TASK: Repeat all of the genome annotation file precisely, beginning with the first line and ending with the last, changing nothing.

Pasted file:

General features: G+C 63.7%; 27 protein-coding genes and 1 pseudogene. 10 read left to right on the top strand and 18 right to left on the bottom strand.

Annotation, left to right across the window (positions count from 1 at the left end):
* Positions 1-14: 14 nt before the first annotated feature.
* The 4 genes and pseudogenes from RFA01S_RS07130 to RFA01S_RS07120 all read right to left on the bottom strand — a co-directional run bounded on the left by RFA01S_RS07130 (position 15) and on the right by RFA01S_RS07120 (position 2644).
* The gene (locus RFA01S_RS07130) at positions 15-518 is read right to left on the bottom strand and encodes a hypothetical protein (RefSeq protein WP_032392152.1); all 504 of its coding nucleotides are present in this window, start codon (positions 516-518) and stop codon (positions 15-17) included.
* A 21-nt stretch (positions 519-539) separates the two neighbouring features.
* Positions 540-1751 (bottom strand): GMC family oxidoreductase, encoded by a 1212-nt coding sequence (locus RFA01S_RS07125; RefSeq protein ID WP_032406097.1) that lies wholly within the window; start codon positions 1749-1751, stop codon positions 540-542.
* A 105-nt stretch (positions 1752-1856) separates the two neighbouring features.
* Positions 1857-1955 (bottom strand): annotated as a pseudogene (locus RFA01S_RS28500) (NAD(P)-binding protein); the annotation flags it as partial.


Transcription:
General features: G+C 63.7%; 27 protein-coding genes and 1 pseudogene. 10 read left to right on the top strand and 18 right to left on the bottom strand.

Annotation, left to right across the window (positions count from 1 at the left end):
* Positions 1-14: 14 nt before the first annotated feature.
* The 4 genes and pseudogenes from RFA01S_RS07130 to RFA01S_RS07120 all read right to left on the bottom strand — a co-directional run bounded on the left by RFA01S_RS07130 (position 15) and on the right by RFA01S_RS07120 (position 2644).
* The gene (locus RFA01S_RS07130) at positions 15-518 is read right to left on the bottom strand and encodes a hypothetical protein (RefSeq protein WP_032392152.1); all 504 of its coding nucleotides are present in this window, start codon (positions 516-518) and stop codon (positions 15-17) included.
* A 21-nt stretch (positions 519-539) separates the two neighbouring features.
* Positions 540-1751 (bottom strand): GMC family oxidoreductase, encoded by a 1212-nt coding sequence (locus RFA01S_RS07125; RefSeq protein ID WP_032406097.1) that lies wholly within the window; start codon positions 1749-1751, stop codon positions 540-542.
* A 105-nt stretch (positions 1752-1856) separates the two neighbouring features.
* Positions 1857-1955 (bottom strand): annotated as a pseudogene (locus RFA01S_RS28500) (NAD(P)-binding protein); the annotation flags it as partial.